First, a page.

“…Great presentation! I had our two partners on the presentation as well. Very informative.” Nolan Waterfall, Agent/Benefits Specialist

A snapshot of what you will learn during this 30 minute webinar:

  • Hidden cash flows in the PBM Industry such as formulary steering, rebate masking and differential pricing 
  • How to calculate cost of pharmacy benefit manager services or CPBMS
  • Specialty pharmacy cost-containment strategies
  • The financial impact of actual acquisition cost (AAC) vs. maximum allowable cost (MAC)
  • Why mail-order and preferred pharmacy networks may not be the great deal you were sold
Tyrone D. Squires, MBA  
3960 Howard Hughes Pkwy., Suite 500  
Las Vegas, NV 89169  
866-499-1940 Ext. 201

P.S.  Yes, it’s recorded. I know you’re busy … so register now and we’ll send you the link to the session recording as soon as it’s ready.

Reference Pricing: “Gross” Invoice Cost for Popular Generic and Brand Prescription Drugs (Volume 260)

This document is updated weekly, but why is it important? Healthcare marketers are aggressively pursuing new revenue streams to augment lower reimbursements provided under PPACA. Prescription drugs, particularly specialty, are key drivers in the growth strategies of PBMs, TPAs, and MCOs pursuant to health care reform.

The costs shared here are what the pharmacy actually pays; not AWP, MAC or WAC. The bottom line; payers must have access to actual acquisition costs or AAC. Apply this knowledge to hold PBMs accountable and lower plan expenditures for stakeholders.

How to Determine if Your Company [or Client] is Overpaying

Step #1:  Obtain a price list for generic prescription drugs from your broker, TPA, ASO or PBM every month.

Step #2:  In addition, request an electronic copy of all your prescription transactions (claims) for the billing cycle which coincides with the date of your price list.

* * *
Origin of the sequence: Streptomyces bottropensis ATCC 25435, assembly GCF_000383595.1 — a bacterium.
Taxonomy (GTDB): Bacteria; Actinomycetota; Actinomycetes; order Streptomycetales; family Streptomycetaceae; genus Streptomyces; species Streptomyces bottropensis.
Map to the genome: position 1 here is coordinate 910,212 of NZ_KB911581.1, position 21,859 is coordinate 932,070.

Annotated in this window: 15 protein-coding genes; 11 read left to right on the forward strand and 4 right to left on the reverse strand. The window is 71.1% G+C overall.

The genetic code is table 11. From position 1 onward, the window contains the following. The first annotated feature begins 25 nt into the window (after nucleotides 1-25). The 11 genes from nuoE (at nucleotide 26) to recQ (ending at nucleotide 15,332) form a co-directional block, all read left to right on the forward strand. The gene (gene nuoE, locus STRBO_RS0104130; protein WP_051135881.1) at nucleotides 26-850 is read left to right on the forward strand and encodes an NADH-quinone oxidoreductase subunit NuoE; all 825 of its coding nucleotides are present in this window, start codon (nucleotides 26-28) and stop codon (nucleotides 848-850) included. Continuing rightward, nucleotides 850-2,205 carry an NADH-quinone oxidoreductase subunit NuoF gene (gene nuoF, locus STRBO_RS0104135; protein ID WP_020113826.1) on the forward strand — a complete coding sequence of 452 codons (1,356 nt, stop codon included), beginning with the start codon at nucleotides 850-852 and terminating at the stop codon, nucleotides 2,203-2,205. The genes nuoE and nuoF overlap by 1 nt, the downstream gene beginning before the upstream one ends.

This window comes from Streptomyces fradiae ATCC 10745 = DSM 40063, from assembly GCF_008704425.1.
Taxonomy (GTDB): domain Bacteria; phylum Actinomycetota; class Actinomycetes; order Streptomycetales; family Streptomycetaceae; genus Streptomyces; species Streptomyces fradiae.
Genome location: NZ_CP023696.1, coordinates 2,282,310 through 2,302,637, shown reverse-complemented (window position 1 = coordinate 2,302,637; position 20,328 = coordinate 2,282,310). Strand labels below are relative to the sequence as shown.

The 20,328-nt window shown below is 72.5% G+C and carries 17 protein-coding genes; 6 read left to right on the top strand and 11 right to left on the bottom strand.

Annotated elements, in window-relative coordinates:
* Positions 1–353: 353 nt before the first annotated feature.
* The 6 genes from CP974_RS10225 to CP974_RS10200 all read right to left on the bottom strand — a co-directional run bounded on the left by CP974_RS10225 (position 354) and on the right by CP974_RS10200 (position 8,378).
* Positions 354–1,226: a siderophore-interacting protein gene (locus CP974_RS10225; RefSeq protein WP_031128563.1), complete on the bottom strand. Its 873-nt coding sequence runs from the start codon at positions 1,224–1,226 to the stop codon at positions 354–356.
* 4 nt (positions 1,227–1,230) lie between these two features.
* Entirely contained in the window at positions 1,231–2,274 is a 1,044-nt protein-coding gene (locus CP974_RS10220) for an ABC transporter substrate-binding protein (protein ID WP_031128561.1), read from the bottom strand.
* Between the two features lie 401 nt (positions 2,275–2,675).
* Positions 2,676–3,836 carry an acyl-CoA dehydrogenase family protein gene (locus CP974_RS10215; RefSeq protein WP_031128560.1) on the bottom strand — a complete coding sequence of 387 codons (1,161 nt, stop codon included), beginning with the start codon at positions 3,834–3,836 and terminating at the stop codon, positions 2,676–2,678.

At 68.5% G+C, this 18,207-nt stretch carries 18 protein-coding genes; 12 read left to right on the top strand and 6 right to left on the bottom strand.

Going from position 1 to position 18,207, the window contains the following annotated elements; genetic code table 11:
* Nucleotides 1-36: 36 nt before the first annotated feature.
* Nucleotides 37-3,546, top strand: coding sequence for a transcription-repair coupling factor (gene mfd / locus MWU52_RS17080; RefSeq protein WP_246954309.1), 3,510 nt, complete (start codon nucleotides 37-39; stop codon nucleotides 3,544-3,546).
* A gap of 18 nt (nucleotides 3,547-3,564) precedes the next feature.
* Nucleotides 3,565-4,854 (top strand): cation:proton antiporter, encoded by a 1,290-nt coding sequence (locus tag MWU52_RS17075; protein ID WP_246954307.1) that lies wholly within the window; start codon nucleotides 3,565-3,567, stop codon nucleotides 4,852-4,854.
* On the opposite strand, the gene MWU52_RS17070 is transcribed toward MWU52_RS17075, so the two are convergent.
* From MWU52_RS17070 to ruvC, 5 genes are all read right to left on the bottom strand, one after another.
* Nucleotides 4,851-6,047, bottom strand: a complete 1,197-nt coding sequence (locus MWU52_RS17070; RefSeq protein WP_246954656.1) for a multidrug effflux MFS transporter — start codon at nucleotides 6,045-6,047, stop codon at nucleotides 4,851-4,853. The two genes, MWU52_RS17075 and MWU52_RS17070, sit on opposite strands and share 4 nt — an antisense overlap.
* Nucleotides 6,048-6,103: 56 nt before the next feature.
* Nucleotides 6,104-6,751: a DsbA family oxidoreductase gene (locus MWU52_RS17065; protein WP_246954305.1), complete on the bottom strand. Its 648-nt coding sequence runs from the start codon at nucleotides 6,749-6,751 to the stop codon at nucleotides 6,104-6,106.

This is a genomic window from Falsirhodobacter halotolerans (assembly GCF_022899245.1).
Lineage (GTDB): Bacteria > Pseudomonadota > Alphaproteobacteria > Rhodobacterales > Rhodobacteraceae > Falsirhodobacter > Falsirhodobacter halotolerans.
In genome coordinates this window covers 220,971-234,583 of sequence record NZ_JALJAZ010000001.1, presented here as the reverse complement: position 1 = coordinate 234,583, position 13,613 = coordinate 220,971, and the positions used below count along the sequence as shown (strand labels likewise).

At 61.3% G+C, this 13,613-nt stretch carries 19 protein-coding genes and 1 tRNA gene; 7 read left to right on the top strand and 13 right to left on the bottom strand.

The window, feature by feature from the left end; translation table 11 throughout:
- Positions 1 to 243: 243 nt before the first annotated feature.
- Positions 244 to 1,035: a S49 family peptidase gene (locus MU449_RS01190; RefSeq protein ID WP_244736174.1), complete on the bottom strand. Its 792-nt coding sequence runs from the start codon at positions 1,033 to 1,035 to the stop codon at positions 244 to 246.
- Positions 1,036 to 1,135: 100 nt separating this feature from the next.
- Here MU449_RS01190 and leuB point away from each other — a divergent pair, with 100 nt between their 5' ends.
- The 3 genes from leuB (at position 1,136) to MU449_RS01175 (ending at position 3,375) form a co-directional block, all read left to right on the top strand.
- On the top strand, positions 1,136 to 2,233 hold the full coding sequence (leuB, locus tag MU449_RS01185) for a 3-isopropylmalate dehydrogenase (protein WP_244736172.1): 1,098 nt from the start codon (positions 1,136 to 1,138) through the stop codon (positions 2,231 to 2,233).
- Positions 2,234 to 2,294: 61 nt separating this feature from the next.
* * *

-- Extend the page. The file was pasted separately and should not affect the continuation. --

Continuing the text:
Step #3:  Compare approximately 10 to 20 prescription claims against the price list to confirm contract agreement. It’s impractical to verify all claims, but 10 is a sample size large enough to extract some good assumptions.

Step #4:  Now take it one step further. Check what your organization has paid, for prescription drugs, against our acquisition costs then determine if a problem exists. When there is more than a 5% price differential for brand drugs or 25% (paid versus actual cost) for generic drugs we consider this a potential problem thus further investigation is warranted.

Multiple price differential discoveries mean that your organization or client is likely overpaying. REPEAT these steps once per month.

— Tip —

Always include a semi-annual market check in your PBM contract language. Market checks provide each payer the ability, during the contract, to determine if better pricing is available in the marketplace compared to what the client is currently receiving.

When better pricing is discovered the contract language should stipulate the client be indemnified. Do not allow the PBM to limit the market check language to a similar size client, benefit design and/or drug utilization. In this case, the market check language is effectually meaningless.